So this hasn't reached a conclusion, and we're getting into legalities? I'm sorry to hear that.
So am I. The wrangling over it will make them absolutely worthless.

What about working on new material? What have you got coming down the pipeline?
I do a lot of new material – it's just I'm pretty shit at promoting it. All my new material is on the Hacienda website. I've actually done quite a lot of new music. I just did two sessions with two Frenchmen, this band called De Stijl, I did four songs with them, and those turned out really well. I do loads. I just don't present it, so people don't hear about it.

Why not shake it up, then? Why not mix the new material in with Joy Division and New Order songs during a Peter Hook and the Light show?
I will get to it, but it's going to be a few years down the line. My wife keeps telling me I need to do another record. Bernard and Stephen's big aim in life is to get New Order as a group without me. They won't get anywhere near that until they write new material. I do need to [write new material] . . . We talked about doing a charity gig in Salford, for an independent theater, and the idea is to play all five New Order LPs.

How long would that take?
Four hours! [Laughs] We've played every song Joy Division ever recorded, and I've never been able to supply this many songs before. You know the way Bruce Springsteen can just shout out a song title and all the band can play it? We can fucking do it!

I know that you said you want to play out every song you've ever written before you die, but I think that means you just have to keep writing. Cheat death, and all.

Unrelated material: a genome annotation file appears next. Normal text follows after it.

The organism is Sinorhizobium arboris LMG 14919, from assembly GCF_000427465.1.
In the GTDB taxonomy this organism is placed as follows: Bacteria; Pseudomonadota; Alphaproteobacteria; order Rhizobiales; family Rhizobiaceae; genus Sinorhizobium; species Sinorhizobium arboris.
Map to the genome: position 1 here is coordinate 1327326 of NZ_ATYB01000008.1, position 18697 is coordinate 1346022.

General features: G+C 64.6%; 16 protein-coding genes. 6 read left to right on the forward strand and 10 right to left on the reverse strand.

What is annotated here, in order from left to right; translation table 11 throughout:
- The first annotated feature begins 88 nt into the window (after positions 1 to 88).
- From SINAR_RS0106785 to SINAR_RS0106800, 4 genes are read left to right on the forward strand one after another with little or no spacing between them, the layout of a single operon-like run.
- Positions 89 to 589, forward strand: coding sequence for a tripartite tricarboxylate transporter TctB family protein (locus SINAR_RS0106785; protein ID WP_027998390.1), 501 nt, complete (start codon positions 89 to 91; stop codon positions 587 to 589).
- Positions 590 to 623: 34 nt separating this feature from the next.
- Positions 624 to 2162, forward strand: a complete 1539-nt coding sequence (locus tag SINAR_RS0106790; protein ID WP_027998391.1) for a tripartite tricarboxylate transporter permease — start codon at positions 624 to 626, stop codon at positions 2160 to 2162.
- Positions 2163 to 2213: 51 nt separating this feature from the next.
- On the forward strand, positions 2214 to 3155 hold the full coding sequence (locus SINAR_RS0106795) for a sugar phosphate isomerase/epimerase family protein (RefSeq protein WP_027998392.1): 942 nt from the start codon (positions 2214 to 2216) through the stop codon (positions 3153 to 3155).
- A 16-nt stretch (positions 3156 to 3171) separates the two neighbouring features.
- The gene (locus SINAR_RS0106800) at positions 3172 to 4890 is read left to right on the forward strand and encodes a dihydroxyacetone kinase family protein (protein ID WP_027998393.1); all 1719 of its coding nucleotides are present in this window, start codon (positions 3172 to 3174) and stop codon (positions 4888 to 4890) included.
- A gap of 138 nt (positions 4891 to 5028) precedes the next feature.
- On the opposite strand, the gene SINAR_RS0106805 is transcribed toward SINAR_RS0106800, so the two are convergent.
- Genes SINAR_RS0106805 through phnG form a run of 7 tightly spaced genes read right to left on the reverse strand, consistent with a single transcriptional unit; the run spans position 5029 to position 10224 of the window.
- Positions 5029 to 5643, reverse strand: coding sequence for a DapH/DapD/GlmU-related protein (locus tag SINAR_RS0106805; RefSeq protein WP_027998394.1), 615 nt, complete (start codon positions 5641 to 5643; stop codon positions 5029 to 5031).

Our manager and the folks at Factory always used to say the same thing to you: the most important song you ever write is your next one. Get on with it. It's important to keep going, and that's what I got from them – that you've got to keep going.

To read the new issue of Rolling Stone online, plus the entire RS archive: Click Here

prev
Music Main Next

blog comments powered by Disqus
Daily Newsletter

Get the latest RS news in your inbox.

Sign up to receive the Rolling Stone newsletter and special offers from RS and its
marketing partners.

X

We may use your e-mail address to send you the newsletter and offers that may interest you, on behalf of Rolling Stone and its partners. For more information please read our Privacy Policy.

Song Stories

“Bleeding Love”

Leona Lewis | 2007

In 2008, The X Factor winner Leona Lewis backed up her U.K. singing competition victory with an R&B anthem for the ages: "Bleeding Love," an international hit that became the best-selling song of the year. The track was co-penned by OneRepublic's Ryan Tedder (whose radio dominance would continue with songs such as Beyonce's "Halo" and Adele's "Rumour Has It") and solo artist Jesse McCartney, who was inspired by a former girlfriend, Gossip Girl actress Katie Cassidy. Given the song's success, McCartney didn't regret handing over such a personal track: "No, no," he said. "I'm so happy for Leona. She deserves it. There are really no bad feelings."

More Song Stories entries »
 
www.expandtheroom.com